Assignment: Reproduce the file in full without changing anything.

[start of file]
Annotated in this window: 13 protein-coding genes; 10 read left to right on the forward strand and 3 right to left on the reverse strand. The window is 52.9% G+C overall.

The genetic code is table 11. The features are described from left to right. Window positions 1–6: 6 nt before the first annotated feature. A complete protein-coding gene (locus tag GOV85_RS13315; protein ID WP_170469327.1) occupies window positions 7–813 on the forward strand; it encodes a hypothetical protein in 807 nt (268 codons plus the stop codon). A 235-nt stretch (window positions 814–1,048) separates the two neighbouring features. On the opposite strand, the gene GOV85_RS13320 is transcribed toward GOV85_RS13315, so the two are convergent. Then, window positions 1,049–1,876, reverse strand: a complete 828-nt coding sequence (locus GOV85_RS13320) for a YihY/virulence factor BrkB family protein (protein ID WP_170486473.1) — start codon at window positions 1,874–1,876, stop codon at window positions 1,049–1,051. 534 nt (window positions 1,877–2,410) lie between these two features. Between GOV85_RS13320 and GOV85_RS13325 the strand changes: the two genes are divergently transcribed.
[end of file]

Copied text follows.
Annotated in this window: 13 protein-coding genes; 10 read left to right on the forward strand and 3 right to left on the reverse strand. The window is 52.9% G+C overall.

The genetic code is table 11. The features are described from left to right. Window positions 1–6: 6 nt before the first annotated feature. A complete protein-coding gene (locus tag GOV85_RS13315; protein ID WP_170469327.1) occupies window positions 7–813 on the forward strand; it encodes a hypothetical protein in 807 nt (268 codons plus the stop codon). A 235-nt stretch (window positions 814–1,048) separates the two neighbouring features. On the opposite strand, the gene GOV85_RS13320 is transcribed toward GOV85_RS13315, so the two are convergent. Then, window positions 1,049–1,876, reverse strand: a complete 828-nt coding sequence (locus GOV85_RS13320) for a YihY/virulence factor BrkB family protein (protein ID WP_170486473.1) — start codon at window positions 1,874–1,876, stop codon at window positions 1,049–1,051. 534 nt (window positions 1,877–2,410) lie between these two features. Between GOV85_RS13320 and GOV85_RS13325 the strand changes: the two genes are divergently transcribed.